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Greece's Aegean Islands Struggle To Handle Influx Of Migrants


As Mr. Rocca said, there are more routes into Europe than just Libya to Italy. Another route takes migrants over sea from Turkey. Greek migrants in the Aegean Sea are receiving record numbers of these migrants, and Greece's economic crisis has left it out of cash to care for them. So volunteers are stepping in, as Joanna Kakissis discovered on the island of Leros.

JOANNA KAKISSIS, BYLINE: I meet Latifah Abouras and her sons outside a police station on the island of Leros.


KAKISSIS: Latifah. And how many children do you have?

ABOURAS: Three children - boys.

KAKISSIS: And they're all with you now?

Latifah's 40 and from Daraa, a city in Syria. She used to work as a school cafeteria lady. War forced her out of her home. She sold her house for a pittance and used the money to pay smugglers so she and her family could ride a rubber boat from Turkey to Greece. She's in Europe, and she has dreams.

ABOURAS: And house and money for children, school, good - I want to work. I love work.

KAKISSIS: But she arrived on this Greek island with wet clothes, little money and no idea what to do next.

MATINA KATSIVELLI: (Speaking Greek).

KAKISSIS: Then she spotted Matina Katsivelli, a tiny, high-energy retired judge who showed up lugging a giant cardboard box.

KATSIVELLI: (Through interpreter) We've got dry clothes in here and shoes because some people have lost their own at sea. We make sure the babies have their formula. We have breakfast because maybe the people haven't eaten for two days. And by the time the local authorities show up, maybe 10 more hours have passed.

KAKISSIS: Katsivelli runs a volunteer group that's helping overwhelmed local authorities care for the hundreds of refugees and migrants arriving on Leros, home to barely 8,000 people. One of the volunteers is Panos Rozakis. He points to about a hundred migrants standing outside the police station. Some will sleep here.

PANOS ROZAKIS: There's no room for everybody here. It's just a small cell, let's say, for six persons, and they put about 30 people in the cell. Actually, it's for criminals, OK? But because of the situation, they put all the refugees inside until they get their papers.

KAKISSIS: Migrants also sleep in storage areas at the Coast Guard offices. Mothers with infants sometimes sleep in a room at the hospital. Katsivelli and her volunteers pushed for more space.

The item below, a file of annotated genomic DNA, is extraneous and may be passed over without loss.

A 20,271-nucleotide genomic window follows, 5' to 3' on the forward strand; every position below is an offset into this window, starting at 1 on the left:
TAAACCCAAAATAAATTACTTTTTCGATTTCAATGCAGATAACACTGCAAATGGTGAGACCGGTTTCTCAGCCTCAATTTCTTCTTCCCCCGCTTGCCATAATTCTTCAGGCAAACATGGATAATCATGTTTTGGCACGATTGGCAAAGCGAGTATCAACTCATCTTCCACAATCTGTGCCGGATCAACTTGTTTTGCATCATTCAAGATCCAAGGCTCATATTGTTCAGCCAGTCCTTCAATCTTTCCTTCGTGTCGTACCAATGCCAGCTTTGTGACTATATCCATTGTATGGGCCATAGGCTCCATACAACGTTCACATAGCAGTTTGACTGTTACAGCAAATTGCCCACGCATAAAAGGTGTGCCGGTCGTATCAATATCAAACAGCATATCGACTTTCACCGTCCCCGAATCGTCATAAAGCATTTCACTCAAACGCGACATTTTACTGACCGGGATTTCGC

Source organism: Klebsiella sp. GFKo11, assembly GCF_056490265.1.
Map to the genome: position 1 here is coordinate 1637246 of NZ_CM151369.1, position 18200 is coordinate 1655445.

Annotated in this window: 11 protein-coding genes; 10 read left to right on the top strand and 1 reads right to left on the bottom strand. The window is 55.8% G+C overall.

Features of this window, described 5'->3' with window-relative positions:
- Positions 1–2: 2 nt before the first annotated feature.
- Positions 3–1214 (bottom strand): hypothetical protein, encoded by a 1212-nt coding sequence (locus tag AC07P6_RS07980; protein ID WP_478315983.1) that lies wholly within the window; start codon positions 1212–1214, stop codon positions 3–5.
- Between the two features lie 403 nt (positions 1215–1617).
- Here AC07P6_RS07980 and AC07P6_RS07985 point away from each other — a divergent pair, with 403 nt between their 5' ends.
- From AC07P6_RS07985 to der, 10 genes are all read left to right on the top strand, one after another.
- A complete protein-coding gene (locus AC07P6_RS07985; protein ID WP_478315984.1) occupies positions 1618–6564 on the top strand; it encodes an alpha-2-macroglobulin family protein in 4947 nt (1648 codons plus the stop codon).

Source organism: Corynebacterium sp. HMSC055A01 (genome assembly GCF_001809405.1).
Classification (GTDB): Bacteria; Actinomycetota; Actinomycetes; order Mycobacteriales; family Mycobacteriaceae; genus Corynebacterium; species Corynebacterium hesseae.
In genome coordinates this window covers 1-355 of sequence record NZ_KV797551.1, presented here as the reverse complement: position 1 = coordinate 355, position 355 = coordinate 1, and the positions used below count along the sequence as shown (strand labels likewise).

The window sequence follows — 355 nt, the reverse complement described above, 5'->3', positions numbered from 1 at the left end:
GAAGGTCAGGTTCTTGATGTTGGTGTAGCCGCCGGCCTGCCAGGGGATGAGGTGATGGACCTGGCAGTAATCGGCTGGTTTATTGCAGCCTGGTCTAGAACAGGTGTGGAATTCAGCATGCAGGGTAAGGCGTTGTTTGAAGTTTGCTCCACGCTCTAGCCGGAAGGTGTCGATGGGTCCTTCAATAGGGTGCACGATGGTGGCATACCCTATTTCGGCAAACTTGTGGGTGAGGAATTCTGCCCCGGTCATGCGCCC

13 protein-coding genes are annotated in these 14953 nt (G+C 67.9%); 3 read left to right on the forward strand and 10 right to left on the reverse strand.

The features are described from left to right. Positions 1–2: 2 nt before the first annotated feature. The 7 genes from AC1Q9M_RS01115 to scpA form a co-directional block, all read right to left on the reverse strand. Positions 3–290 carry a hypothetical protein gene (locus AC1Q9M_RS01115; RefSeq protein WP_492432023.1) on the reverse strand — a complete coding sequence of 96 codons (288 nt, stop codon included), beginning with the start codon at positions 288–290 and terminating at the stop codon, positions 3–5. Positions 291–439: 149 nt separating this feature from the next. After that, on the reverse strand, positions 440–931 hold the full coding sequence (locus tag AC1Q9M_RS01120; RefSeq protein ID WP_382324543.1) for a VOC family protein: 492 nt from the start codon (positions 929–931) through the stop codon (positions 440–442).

UNIDENTIFIED MAN: (Foreign language spoken).

KAKISSIS: They got some money from the national government to renovate an abandoned house. On a recent day, it's filled with Afghan and Syrian families and a geophysicist from Iraq. There are beds, clean sheets, and twice a day, the Coast Guard hands out meals. But Leros Mayor Michalis Kolias says some local people object to it.


KAKISSIS: "People live in houses all around, and they complain," he says. "They say the migrants may be sick, and they aren't getting proper medical checks."

UNIDENTIFIED MAN #2: (Foreign language spoken).

KAKISSIS: Matina Katsivelli says there's also a belief that building proper reception centers on islands will just encourage more migrants to come.

KATSIVELLI: (Speaking Greek).

KAKISSIS: "And that's the stupidest thing I've ever heard," she says, "because on other islands, migrants are sleeping in parks, and hundreds more are still coming every day."

The migrants don't stay on Greek islands long. The police fingerprint them and give them temporary residency papers. Then they buy ferry tickets to Athens. Latifah Abouras waves as she and her family board a small ferry. They don't want to stay in Greece long. The country is bankrupt. So they're hoping to go to Germany. They're just not sure yet how they'll get there. For NPR News, I'm Joanna Kakissis. Transcript provided by NPR, Copyright NPR.

Joanna Kakissis is a foreign correspondent based in Kyiv, Ukraine, where she reports poignant stories of a conflict that has upended millions of lives, affected global energy and food supplies and pitted NATO against Russia.